Thursday, June 19, 2008

The Stuff Most Christians Don't Agree On

There are plenty of things which divide fellow believers from agreeing on what God's plans are for the world, what they have been, and what he is doing now. But before I delve into anything further, I should define what all Christians agree on.

Christians believe that Jesus Christ was God the Son, and that he died on the cross for the sins of the World. They have accepted the sacrifice of Jesus as atonement for their sin, and have placed their faith in God, the creator of the Heavens and the Earth. [ed: added ..the Son... per Caleb's comment]

After that, they have a hard time agreeing on things. And these are things that will affect the way you live, and your outlook on the world. Here's a short list: the importance of Israel, are the children of believers automatically saved, Creation/Evolution, end times prophecy, and more. All of these issues boil down to one item. Hermeneutics, a fancy way of saying biblical interpretation.

There are a great many people in the world, a great many Christians who think there are hidden messages in the Bible, that there are things hidden in between the lines, that there is a deeper knowledge contained within the Bible. Be very careful about reading between the lines Be very careful about taking speculation too far. Be very careful about which passages you take at face value and those which you don't. You might just end up supplanting God's message with your own message.

What should be taken at face value you ask... Almost everything. Only when you arrive at a clearly allegorical piece of scripture should you do otherwise. Look at passages in their context, both grammatically and within history, if you want to discover the full meaning of the Bible.

Now, you ask, how does this affect all of those things I talked about earlier? It starts right at Genesis 1. God said he created everything in 7 days. Literal days. At this point you have some options: Believe God, call God a liar, or allegorize Genesis 1. I believe God, and those who go with allegory are basing that decision on the current views of science and it's (poor) ability to recreate history.

What about Israel. Paul in Romans talks about Israel in Chapter 11. He is very clearly stating that God still has a plan for Israel that he will yet deliver them. I happen to think this is one of the most amazing things you can witness on the Global front about what God is doing in the world. In the last 60 years God has restored the nation of Israel, he has gathered them after 2,000 years of exile. And not just exile, but fragmentation. It's amazing that the Jews haven't simply been forgotten after 2000 years, that the still exist. You would have thought they would have simply been assimilated and forgotten. Ever heard the Philistines mentioned in the news today? What about the Hittites. Historians had almost written these people off as fictional nations within the Bible, until Archaeologists dug them up. God is working in the world today, on the global scene.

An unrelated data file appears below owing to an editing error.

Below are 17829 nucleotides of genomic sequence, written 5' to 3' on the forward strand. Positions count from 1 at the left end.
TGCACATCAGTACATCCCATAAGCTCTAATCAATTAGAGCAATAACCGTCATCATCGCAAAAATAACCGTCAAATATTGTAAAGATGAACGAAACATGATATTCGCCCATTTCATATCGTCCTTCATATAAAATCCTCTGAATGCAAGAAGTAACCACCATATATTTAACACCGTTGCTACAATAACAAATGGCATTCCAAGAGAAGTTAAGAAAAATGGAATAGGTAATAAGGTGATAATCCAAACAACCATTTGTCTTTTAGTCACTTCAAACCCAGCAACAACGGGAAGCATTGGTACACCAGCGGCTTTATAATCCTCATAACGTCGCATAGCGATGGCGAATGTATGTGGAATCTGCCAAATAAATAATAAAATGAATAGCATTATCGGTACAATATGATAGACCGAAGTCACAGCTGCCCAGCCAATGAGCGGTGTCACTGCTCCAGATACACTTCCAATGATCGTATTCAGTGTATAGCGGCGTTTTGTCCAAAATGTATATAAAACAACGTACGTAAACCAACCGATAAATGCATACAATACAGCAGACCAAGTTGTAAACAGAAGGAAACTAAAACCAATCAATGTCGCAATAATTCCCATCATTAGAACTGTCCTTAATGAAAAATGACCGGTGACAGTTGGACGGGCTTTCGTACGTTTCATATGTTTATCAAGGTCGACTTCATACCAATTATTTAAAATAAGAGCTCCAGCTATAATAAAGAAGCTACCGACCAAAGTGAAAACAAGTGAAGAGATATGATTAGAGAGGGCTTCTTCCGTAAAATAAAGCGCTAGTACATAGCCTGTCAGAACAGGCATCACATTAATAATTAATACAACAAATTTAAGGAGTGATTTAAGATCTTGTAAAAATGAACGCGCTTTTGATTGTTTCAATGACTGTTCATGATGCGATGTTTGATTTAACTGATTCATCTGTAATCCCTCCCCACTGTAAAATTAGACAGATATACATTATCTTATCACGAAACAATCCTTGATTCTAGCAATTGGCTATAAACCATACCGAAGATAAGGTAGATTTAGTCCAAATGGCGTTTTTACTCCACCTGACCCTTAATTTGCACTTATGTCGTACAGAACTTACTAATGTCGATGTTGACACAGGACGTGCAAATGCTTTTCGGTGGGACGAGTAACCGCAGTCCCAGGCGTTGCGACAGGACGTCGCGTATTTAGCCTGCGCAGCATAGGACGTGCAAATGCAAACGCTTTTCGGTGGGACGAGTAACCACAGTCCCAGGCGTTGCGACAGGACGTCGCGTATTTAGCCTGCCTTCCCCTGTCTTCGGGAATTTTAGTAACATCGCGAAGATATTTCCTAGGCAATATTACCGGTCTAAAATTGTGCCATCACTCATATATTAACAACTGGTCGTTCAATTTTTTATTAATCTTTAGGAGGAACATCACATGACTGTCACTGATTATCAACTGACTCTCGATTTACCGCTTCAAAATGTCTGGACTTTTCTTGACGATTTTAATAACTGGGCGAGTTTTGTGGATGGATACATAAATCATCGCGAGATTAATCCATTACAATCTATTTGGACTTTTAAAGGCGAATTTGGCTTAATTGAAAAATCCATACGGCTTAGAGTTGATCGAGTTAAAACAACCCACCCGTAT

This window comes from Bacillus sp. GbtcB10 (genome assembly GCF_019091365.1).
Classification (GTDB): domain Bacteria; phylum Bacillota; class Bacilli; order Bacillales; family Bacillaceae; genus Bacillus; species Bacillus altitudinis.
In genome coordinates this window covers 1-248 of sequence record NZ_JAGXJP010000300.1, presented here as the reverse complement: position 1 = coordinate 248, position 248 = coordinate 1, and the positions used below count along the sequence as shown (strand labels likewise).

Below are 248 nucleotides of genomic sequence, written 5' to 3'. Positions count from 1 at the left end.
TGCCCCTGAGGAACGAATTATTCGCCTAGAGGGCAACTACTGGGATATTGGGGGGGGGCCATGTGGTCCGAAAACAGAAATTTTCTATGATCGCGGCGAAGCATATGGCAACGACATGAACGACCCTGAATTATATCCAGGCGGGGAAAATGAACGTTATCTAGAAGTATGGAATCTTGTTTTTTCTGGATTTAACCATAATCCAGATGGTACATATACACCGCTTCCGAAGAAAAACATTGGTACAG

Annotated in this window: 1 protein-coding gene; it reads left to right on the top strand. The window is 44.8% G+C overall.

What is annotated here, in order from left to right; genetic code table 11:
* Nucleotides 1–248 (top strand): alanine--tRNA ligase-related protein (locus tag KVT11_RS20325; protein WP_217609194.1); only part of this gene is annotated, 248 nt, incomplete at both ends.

What about the End Times Prophecy? Much of that is in regards to the book of Revelation and what parts of that people claim are allegories. But there are other passages in Daniel, Ezekiel, Luke and Matthew. Clearly not allegories.

Many people like to "read between the lines" in the gospel. Saying such nonsenses as taxes are evil and wrong, government is against God, and so forth. Why do people say these things, which are just not biblical, but yet they attempt to defend on some half-baked biblical argument? It all comes back to their interpretation of scripture. Ultimately, it's a pride thing, a search for more knowledge than what the rest of us possess. That through long study of the Bible you can have access to truth which is almost visible, but isn't really noticeable. There is more than enough knowledge and depth and meaning in the bible without adding verses in between the lines. Without taking more meaning than is acceptable from the scripture itself. Because doing so is making yourself a God, and putting your brain between you and what God has told us. And don't listen to people who have replaced the Bible with their own interpretation, which has become something wholly else. Not only is it wrong, but it's dangerous.

I want to end with, it's ok to speculate about things that are around the edges of what God tells us. Just be sure you let everyone know you're speculating about things...

Also, make sure your hope is firmly planted in Jesus Christ. If you think any person or thing besides God is going to make life better for you, you're wrong.

1 comment:

Caleb Horton said...

out of nowhere today I thought of you and wondered what was on your site.

From the second paragraph, I would say most christian believe Jesus was the "son of god" and not God himself. Possibly a typo but I thought I'd point it out. :-)